Existence, Relatedness, Growth (ERG) Theory of Motivation
by Shawn P. Quigley
What is ERG?
Today we will discuss a theory by Clayton P. Alderfer called the ERG Theory of Motivation. No, Alderfer was not a physicist and ERG in this case is not a unit of energy equal to 10-7 joules. Aldefer is an American psychologist known for his further development of Maslow’s hierarchy of needs theory.
In the ERG theory Existence is defined as the physiological and safety needs which are seen as the first two steps of the pyramid which people now use to represent Maslow’s theory. Relatedness equates to the social and external esteem needs such as relationships or involvement with friends, family, and co-workers. This would be the third and fourth rung of the Maslow triangle. Last, but not least, would be Growth which is the internal esteem and self-actualization needs. This is represented by the final two levels in Maslow’s needs theory.
ERG and Motivation
On the first review of the ERG theory the question could be asked, “What is the difference between the ERG theory and Maslow’s Needs theory?” Maslow’s theory was thought to be rigid in the order in which an individual’s needs could be satisfied or fulfilled. Aldefer modified the theory to make a clearer statement about how several needs can be in play at the same time and that their importance depends on the individual not the order presented. He also discussed frustration-regression principle which Maslow only alluded to but did not name.
ERG and Frustration Regression
Frustration-regression principle is when a higher order need cannot be satisfied or it is easier to satisfy a lower order need and the individual regresses to the lower need. An example would be when the individual does not see any potential for growth they need (desire) to be satisfied. Therefore, they regress to fulfillment of the relatedness need and socialize more with co-workers. In this case the socialization would probably occur with workers who also do not see the potential for growth either: misery loves company. This association further exacerbates the situation and can erode even the motivation of people who perceive a potential for growth.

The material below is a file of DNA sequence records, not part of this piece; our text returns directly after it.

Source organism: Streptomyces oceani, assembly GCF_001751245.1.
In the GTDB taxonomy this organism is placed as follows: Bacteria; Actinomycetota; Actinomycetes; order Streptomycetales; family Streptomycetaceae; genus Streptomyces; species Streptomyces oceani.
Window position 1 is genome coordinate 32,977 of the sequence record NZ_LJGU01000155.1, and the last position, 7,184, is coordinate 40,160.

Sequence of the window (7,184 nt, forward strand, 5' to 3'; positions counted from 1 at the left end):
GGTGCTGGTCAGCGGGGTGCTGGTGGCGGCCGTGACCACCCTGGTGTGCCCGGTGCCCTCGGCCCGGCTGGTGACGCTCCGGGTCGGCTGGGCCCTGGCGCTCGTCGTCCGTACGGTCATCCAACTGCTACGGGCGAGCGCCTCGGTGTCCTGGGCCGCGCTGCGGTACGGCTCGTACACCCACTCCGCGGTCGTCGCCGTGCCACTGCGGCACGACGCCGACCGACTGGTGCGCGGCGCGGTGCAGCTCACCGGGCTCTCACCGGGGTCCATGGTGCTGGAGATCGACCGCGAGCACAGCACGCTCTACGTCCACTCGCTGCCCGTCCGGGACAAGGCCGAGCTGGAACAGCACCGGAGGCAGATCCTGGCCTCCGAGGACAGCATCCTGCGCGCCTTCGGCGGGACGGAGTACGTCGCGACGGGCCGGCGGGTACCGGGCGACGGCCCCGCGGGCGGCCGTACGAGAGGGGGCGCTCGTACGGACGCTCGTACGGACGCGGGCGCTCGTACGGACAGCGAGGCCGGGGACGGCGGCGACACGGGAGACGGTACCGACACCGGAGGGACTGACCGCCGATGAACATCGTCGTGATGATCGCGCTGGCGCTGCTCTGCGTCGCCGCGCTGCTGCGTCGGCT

In our numerous discussions of motivation we have covered personal development; growth, several times. While many people and organizations present other needs as their primary motivation, growth or personal development is the actual desired pinnacle need. Very few people or organizations just want to exist or remain the same. But to communicate the desire for personal development is difficult to achieve without seeming self-centered or egotistical [personal power]. Both of which are more likely to get an individual fired or reduce the likelihood for the very growth desired. However, obtainment of personal development could lead to increased responsibility and the ability to facilitate positive change in the organization [organizational power]
Motivation and Communication
So, that leaves us with a question. How do we communicate the desire for growth without causing excessive tension? In my opinion the answer is in the question and we have repeatedly discussed it. The answer would be open and honest communication from both parties’ employee and employer. We have discussed this in the open mental model. The “mental model” hyper link is a link to one of the many blog posts on the open mental model.